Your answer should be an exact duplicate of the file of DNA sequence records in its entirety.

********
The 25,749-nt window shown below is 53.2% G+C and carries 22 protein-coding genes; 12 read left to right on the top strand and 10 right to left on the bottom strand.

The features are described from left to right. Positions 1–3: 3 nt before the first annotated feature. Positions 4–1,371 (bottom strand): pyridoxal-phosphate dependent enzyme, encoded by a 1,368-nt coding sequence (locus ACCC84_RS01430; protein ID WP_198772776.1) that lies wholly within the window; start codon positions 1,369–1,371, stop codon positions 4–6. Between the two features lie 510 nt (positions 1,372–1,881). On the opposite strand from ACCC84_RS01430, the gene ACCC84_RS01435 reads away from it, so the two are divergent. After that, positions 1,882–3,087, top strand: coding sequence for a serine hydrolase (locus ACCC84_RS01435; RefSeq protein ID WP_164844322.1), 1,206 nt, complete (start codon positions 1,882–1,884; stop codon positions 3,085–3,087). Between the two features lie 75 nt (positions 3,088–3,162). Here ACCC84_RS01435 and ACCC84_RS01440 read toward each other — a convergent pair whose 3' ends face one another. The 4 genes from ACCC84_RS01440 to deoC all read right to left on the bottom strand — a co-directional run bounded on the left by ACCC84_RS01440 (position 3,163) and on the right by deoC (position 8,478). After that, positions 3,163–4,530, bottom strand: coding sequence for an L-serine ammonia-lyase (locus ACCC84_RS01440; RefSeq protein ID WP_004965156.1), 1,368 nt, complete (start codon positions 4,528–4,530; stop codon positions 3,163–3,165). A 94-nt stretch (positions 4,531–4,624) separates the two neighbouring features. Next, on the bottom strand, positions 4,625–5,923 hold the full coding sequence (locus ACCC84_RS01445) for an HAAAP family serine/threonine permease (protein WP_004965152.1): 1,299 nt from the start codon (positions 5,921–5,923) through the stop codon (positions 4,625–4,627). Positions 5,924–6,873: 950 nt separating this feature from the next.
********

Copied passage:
The 25,749-nt window shown below is 53.2% G+C and carries 22 protein-coding genes; 12 read left to right on the top strand and 10 right to left on the bottom strand.

The features are described from left to right. Positions 1–3: 3 nt before the first annotated feature. Positions 4–1,371 (bottom strand): pyridoxal-phosphate dependent enzyme, encoded by a 1,368-nt coding sequence (locus ACCC84_RS01430; protein ID WP_198772776.1) that lies wholly within the window; start codon positions 1,369–1,371, stop codon positions 4–6. Between the two features lie 510 nt (positions 1,372–1,881). On the opposite strand from ACCC84_RS01430, the gene ACCC84_RS01435 reads away from it, so the two are divergent. After that, positions 1,882–3,087, top strand: coding sequence for a serine hydrolase (locus ACCC84_RS01435; RefSeq protein ID WP_164844322.1), 1,206 nt, complete (start codon positions 1,882–1,884; stop codon positions 3,085–3,087). Between the two features lie 75 nt (positions 3,088–3,162). Here ACCC84_RS01435 and ACCC84_RS01440 read toward each other — a convergent pair whose 3' ends face one another. The 4 genes from ACCC84_RS01440 to deoC all read right to left on the bottom strand — a co-directional run bounded on the left by ACCC84_RS01440 (position 3,163) and on the right by deoC (position 8,478). After that, positions 3,163–4,530, bottom strand: coding sequence for an L-serine ammonia-lyase (locus ACCC84_RS01440; RefSeq protein ID WP_004965156.1), 1,368 nt, complete (start codon positions 4,528–4,530; stop codon positions 3,163–3,165). A 94-nt stretch (positions 4,531–4,624) separates the two neighbouring features. Next, on the bottom strand, positions 4,625–5,923 hold the full coding sequence (locus ACCC84_RS01445) for an HAAAP family serine/threonine permease (protein WP_004965152.1): 1,299 nt from the start codon (positions 5,921–5,923) through the stop codon (positions 4,625–4,627). Positions 5,924–6,873: 950 nt separating this feature from the next.